Meeting News Coverage

No significant difference in long-term technique failure found for urgent- vs conventional-start peritoneal dialysis

AUSTIN, Texas — A study presented at the National Kidney Foundation Spring Clinical Meetings showed no significant difference between urgent-start and conventional-start peritoneal dialysis when it came to long-term technique failure.

“We gathered data from about 159 patients who started peritoneal dialysis from 2010 to 2017, and we defined technique failure as switching from peritoneal dialysis to hemodialysis within at least 30 days,” Apameh Salari, MD, of the University of Southern California, told Healio Nephrology. “Our analysis showed the rate of technique failure for urgent-start peritoneal dialysis is 0.118 case per person per year and for conventional peritoneal dialysis 0.085 cases per person per years, which is low for two groups.”

According to the abstract for the single-center study, the prevalence of diabetes was 56% in the urgent-start peritoneal dialysis (USPD) group and was 59.6% in conventional-start peritoneal dialysis group. A total of 40 patients transferred to hemodialysis during the study period.

Study limitations included that reasons for technique failure were not available at the time of publication. Future studies should focus on determining preventable causes of technique failure in USPD, the authors noted. – by Jake Scott and Kristine Houck, MA, ELS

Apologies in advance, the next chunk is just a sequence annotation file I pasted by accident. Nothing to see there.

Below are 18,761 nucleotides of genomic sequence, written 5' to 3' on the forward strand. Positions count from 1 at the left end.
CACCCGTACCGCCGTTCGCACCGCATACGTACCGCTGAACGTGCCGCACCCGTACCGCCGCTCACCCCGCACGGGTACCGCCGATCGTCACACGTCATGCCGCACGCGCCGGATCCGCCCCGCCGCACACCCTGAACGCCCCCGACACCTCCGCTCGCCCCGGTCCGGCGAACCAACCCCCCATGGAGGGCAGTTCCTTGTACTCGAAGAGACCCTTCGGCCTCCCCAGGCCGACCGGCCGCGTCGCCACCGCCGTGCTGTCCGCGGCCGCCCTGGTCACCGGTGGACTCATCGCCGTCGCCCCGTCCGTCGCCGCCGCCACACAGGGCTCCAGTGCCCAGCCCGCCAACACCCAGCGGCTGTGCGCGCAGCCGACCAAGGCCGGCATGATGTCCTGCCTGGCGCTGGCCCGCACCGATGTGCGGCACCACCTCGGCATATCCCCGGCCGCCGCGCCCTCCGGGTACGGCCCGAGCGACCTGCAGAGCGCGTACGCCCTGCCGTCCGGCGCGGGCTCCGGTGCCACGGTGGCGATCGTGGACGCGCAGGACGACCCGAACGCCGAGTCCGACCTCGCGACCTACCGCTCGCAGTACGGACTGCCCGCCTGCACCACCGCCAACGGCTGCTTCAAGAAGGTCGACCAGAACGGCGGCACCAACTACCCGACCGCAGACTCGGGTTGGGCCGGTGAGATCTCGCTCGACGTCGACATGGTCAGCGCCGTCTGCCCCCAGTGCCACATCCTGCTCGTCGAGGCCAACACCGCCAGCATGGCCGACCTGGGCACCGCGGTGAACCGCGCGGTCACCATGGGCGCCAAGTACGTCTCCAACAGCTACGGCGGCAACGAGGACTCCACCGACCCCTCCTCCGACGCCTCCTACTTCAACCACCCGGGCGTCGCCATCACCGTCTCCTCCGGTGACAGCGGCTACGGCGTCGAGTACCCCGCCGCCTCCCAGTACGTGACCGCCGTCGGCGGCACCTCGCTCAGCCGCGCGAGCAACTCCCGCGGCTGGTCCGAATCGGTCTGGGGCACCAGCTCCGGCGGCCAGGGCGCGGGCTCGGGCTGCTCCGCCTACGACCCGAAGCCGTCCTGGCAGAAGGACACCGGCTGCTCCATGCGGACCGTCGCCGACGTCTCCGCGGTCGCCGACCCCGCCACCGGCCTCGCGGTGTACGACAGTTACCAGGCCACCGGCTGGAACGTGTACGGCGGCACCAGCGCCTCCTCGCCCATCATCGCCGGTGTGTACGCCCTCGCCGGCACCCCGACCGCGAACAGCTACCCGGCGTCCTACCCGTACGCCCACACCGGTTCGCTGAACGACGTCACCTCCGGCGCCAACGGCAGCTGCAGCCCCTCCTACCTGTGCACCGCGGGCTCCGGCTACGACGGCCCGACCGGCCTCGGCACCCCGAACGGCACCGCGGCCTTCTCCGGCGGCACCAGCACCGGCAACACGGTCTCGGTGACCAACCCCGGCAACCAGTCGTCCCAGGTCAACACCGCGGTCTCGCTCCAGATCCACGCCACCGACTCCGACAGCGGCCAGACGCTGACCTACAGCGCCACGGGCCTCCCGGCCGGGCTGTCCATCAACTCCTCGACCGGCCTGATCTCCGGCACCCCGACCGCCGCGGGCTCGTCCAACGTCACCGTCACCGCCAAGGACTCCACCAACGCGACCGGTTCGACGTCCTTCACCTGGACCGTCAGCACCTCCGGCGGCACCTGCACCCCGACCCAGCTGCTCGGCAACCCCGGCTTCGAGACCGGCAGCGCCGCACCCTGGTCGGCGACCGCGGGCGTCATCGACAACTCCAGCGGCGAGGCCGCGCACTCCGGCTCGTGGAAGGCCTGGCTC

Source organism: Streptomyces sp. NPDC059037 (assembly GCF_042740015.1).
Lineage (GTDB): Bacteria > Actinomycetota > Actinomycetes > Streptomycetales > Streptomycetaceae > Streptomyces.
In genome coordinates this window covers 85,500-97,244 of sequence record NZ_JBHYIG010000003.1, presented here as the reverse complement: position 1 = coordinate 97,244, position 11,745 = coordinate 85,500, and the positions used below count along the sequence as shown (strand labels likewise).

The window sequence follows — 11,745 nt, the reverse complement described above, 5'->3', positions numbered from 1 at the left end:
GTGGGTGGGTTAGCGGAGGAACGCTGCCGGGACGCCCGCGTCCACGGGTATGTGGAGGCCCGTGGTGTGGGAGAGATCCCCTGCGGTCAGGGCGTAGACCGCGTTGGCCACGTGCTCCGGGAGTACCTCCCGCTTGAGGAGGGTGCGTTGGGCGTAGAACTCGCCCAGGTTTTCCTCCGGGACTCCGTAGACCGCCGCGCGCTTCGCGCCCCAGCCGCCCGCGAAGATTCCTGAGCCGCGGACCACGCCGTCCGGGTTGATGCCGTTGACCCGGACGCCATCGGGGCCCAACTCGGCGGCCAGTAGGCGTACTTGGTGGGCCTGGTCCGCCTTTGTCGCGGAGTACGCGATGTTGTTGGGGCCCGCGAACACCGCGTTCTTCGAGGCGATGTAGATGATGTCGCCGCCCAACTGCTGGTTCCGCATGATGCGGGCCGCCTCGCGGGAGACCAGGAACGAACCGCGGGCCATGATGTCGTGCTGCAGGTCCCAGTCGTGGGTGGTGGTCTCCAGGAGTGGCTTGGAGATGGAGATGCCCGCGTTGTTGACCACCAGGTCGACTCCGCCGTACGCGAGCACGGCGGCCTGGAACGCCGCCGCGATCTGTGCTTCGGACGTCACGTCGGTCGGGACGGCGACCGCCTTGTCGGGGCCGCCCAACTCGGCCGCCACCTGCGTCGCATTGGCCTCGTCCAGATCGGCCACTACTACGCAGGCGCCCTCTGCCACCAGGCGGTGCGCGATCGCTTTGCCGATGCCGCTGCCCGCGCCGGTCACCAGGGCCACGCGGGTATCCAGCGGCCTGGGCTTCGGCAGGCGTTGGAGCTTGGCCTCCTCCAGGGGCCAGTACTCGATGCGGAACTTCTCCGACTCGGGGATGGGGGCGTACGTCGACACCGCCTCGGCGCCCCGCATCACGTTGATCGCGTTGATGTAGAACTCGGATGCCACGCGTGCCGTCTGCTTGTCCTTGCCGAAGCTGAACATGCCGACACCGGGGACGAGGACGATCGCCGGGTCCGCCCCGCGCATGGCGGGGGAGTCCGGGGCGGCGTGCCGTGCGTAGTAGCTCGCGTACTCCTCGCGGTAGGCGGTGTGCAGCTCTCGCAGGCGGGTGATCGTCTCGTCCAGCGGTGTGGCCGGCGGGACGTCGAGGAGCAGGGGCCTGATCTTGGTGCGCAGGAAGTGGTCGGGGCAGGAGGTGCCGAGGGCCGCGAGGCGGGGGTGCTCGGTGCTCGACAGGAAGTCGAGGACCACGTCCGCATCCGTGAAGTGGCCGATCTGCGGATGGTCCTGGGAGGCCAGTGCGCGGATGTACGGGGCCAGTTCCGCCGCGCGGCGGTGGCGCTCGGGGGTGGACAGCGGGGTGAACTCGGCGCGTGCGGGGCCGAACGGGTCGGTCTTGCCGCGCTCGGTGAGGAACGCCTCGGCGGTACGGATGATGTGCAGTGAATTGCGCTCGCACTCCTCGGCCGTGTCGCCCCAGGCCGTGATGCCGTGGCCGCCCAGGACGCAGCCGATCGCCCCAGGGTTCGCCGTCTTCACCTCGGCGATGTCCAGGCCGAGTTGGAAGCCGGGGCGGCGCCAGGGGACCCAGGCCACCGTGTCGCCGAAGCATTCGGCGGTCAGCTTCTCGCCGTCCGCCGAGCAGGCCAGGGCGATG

Reference:

Salari A, et al. Poster 302. Presented at: National Kidney Foundation Spring Clinical Meetings; April 10-14, 2018; Austin, Texas.

 

Disclosure: Salari reports no relevant financial disclosures.

AUSTIN, Texas — A study presented at the National Kidney Foundation Spring Clinical Meetings showed no significant difference between urgent-start and conventional-start peritoneal dialysis when it came to long-term technique failure.

“We gathered data from about 159 patients who started peritoneal dialysis from 2010 to 2017, and we defined technique failure as switching from peritoneal dialysis to hemodialysis within at least 30 days,” Apameh Salari, MD, of the University of Southern California, told Healio Nephrology. “Our analysis showed the rate of technique failure for urgent-start peritoneal dialysis is 0.118 case per person per year and for conventional peritoneal dialysis 0.085 cases per person per years, which is low for two groups.”

According to the abstract for the single-center study, the prevalence of diabetes was 56% in the urgent-start peritoneal dialysis (USPD) group and was 59.6% in conventional-start peritoneal dialysis group. A total of 40 patients transferred to hemodialysis during the study period.

Study limitations included that reasons for technique failure were not available at the time of publication. Future studies should focus on determining preventable causes of technique failure in USPD, the authors noted. – by Jake Scott and Kristine Houck, MA, ELS

 

Reference:

Salari A, et al. Poster 302. Presented at: National Kidney Foundation Spring Clinical Meetings; April 10-14, 2018; Austin, Texas.

 

Disclosure: Salari reports no relevant financial disclosures.

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